industry - an industry whose environmental practices will soon be outdated,
if not outlawed.
issue was also raised by the delegation from Watson-Quill Lake, which asked
Mr. Serby to put a hold on the hog development in their RM until new
technology such as bio-digesters are available. The digesters, which are
used in Europe and on at least one Alberta Hutterite colony, remove methane
gas from manure and convert it to electricity. Water can be re-used, and
only a small amount of concentrated manure remains. However, their arguments
failed to sway Mr. Serby, who said Saskatchewan currently raises fewer
cattle than Alberta and fewer hogs than Manitoba.
At one point during the meeting he interjected,
"You're all telling me the same thing, and I've heard these
Belanger stated his department is not being pressured by Sask Agriculture to
approve sites that shouldn't be developed. He said they act independently of
Mr. Serby's department.
Investigate New Technology
July 15, 2003
When we first learned of the proposed mega-hog barn in
our area, we were amazed that anyone could have thought this a good idea,
especially after investigating Intensive Livestock Operations (ILOs).
Is our area in such dire straits that a mega-pig barn is the only
solution? The economic benefits
and spin-offs from these barns will mostly be in the cities in the
processing and packing plants. The
jobs created by these barns, at best, will likely only sustain the
population at its present level because there will be people who will leave
the area (always supposing they are able to sell their property) rather than
live beside the barn. The fumes
from these barns contain ammonia and highly-toxic hydrogen sulfide and 70%
of hog barn workers have symptoms of respiratory illness.
Misuse of antibiotics is leading to bacterial
resistance to the drugs. Antibiotic
use in animals is 100 to 1,000 times the use in humans and 90% used on
agricultural animals are not used to treat infectious disease, but to
promote growth and as an aid in the prevention of disease.
The Canadian Medical Association has expressed concern regarding the
risk to public health and has asked federal, provincial and territorial
governments for a moratorium on the expansion of the hog industry until
scientific data on the attendant health risks are known.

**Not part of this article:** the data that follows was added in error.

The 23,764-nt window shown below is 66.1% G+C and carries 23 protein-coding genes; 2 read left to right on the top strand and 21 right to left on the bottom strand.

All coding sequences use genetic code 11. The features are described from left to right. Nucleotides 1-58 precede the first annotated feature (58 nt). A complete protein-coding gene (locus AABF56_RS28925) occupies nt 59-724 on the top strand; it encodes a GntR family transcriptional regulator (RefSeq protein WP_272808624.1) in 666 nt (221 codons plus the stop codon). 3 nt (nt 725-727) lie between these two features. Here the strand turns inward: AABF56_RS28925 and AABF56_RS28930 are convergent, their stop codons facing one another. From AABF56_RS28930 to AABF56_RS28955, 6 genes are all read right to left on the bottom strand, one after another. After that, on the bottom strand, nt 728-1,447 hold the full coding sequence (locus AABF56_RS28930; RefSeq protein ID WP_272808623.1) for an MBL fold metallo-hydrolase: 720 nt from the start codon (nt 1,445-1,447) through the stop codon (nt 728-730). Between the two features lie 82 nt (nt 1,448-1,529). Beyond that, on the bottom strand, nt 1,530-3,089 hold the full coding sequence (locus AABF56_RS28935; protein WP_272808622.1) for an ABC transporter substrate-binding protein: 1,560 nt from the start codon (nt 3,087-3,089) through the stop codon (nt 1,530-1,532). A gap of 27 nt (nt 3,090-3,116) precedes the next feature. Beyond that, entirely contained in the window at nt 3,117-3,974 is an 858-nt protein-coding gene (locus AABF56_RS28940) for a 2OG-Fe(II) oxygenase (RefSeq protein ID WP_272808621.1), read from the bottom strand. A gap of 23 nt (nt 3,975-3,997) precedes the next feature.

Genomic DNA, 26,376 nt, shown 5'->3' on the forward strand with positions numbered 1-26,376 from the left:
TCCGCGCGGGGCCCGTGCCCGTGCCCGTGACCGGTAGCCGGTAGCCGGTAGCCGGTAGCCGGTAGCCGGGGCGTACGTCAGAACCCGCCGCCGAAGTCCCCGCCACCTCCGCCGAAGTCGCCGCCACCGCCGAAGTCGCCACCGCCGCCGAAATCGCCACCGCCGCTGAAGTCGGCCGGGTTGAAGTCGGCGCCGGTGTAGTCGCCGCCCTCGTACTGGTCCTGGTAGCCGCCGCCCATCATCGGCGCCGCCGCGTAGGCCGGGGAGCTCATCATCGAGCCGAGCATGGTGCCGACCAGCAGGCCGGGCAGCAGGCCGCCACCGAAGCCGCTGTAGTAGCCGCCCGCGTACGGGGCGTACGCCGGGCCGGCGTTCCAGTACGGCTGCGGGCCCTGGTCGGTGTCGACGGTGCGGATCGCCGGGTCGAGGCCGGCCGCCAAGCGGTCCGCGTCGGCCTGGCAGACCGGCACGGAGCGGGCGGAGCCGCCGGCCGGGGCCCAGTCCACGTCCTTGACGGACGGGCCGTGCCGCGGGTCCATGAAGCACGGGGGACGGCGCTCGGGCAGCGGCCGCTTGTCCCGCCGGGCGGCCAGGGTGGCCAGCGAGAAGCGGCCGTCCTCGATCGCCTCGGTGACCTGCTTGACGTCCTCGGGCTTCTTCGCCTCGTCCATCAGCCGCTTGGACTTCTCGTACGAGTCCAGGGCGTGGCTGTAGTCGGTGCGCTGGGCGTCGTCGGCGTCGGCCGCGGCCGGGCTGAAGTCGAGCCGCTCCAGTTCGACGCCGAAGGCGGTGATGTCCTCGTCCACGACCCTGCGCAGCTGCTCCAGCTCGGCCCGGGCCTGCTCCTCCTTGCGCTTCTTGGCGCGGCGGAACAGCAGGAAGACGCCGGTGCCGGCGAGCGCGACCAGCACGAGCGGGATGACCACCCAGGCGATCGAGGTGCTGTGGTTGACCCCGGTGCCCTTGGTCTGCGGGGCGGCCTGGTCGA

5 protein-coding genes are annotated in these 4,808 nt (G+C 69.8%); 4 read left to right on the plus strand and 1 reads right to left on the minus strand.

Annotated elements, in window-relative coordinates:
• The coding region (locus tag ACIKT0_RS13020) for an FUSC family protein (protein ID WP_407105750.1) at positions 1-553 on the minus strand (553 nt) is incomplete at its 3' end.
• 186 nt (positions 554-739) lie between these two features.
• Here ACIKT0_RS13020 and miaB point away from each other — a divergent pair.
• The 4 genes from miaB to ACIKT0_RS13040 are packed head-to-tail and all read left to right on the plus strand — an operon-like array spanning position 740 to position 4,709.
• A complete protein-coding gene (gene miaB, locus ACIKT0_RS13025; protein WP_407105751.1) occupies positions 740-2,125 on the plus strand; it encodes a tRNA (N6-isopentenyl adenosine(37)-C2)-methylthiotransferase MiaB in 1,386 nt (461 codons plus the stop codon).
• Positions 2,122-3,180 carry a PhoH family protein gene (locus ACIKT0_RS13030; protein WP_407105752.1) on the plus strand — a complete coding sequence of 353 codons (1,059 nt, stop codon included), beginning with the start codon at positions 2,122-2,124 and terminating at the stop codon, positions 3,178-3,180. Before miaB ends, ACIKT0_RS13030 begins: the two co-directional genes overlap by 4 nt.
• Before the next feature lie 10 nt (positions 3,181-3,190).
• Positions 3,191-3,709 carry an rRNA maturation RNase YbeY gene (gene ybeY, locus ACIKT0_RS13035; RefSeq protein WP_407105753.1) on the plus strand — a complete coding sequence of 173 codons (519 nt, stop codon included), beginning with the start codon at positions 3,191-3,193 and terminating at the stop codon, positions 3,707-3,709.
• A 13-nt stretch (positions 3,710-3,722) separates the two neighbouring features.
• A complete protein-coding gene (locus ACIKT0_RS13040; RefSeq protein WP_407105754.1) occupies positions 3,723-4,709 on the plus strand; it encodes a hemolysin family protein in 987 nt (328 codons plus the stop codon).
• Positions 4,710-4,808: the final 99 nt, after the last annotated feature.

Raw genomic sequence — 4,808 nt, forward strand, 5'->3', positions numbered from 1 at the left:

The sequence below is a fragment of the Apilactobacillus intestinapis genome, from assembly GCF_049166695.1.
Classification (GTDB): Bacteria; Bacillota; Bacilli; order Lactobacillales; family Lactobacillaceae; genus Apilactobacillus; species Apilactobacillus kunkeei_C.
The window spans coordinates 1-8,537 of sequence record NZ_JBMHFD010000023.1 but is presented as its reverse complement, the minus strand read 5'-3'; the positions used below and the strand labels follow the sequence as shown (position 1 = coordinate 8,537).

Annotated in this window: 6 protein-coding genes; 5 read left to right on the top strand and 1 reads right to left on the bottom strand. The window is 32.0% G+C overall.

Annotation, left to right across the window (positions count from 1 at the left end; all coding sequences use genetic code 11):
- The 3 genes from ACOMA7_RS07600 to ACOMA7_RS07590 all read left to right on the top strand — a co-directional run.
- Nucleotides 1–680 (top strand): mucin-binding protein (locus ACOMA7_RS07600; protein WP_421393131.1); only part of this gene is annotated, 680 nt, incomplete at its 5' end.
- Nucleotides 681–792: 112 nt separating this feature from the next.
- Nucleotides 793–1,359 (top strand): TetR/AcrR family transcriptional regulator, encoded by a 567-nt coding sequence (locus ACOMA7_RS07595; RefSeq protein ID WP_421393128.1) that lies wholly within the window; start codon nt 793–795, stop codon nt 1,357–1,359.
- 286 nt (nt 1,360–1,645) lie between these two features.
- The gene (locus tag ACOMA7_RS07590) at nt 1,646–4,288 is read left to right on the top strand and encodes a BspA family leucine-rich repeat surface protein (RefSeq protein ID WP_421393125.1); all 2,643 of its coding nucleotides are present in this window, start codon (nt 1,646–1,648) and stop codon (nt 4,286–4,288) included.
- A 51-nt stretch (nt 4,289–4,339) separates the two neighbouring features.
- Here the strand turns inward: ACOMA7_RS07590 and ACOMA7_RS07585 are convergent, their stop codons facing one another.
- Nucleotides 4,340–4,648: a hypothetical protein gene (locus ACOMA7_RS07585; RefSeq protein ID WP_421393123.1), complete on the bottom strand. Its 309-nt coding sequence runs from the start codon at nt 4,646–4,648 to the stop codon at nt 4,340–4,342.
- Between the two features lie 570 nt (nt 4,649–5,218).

The confined housing used in these factory-like barns
is conducive to promoting diseases. The
sows in these barns are kept in crates for most, if not all, of their adult
life. They are not able to turn
around or get any exercise of any kind.
If we were to treat our dog or cat in this manner, we would be
prosecuted for cruelty to animals.
The feed mill will not utilize all the grain that our
elevator used to handle. It
will buy feed wheat, feed barley and feed peas but only if the quality and
price is right. Currently, Big
Sky Farms Inc. is importing corn from the United States.
For those who think tourism will not be affected, talk
to those who have golfed downwind from the hog barn, those who enjoy a
friendly ball game (in the wrong direction to the hog barn), and those who
have tried to barbecue on a hot summer evening, only to have to move indoors
with windows shut, or those who own cabins at the resorts.
Ask them if they are in favour of having a mega-hog barn in the
community? Our government’s
new promotion for the province of “breathe deep” and “fresh air” in
our “wide open” spaces is a little misleading considering they are also
promoting the expansion of ILOs.
It is said that ILOs have come a long way from the days
of the North Carolina hog barns. Have
they really? Do they not still
use grated floors and earthen waste lagoons?
The method of application of waste to surrounding fields has changed
– from tanks and direct application systems to pipes and injection
application. This method poses
fewer risks to workers (they don’t have to load the tanks so less risk of
gas fumes?) but may restrict the land available to receive the waste (can be
spread on up to a four-mile radius – with preference to a three-mile
radius). Over the lifetime of
the barn, this means an over-application of manure, which in time, does
leech down into the soil and ground water.
The water problems in Walkerton, Ontario have been linked to
livestock operations in the surrounding area.
There is technology available and in use in Europe and
Alberta using a digester to separate the solid manure from the liquid and
process the liquid making it possible to recycle up to 80% of the water for
barn use. This technology is
used to reduce odors, remove the solid for composting, process the liquid to
remove toxins and harness the methane gas for use as electricity.
When Iron Creek Hutterite Colony near Viking, Alberta built its first
$2 million methane digester, it eliminated its yearly bills of $100,000 for
manure injections and $250,000 for electricity, reduced its $60,000 water
bill, cut its heating bill in half and carried $110,000 selling power to the
provincial grid – all from manure.
This is amazing technology, but it is not being used.
Saskatchewan has only one barn in the province using this technology
as a “pilot project”. Why
not put a moratorium on hog barn expansion until this new technology is more
Stop the Hogs Coalition
Rose Valley, SK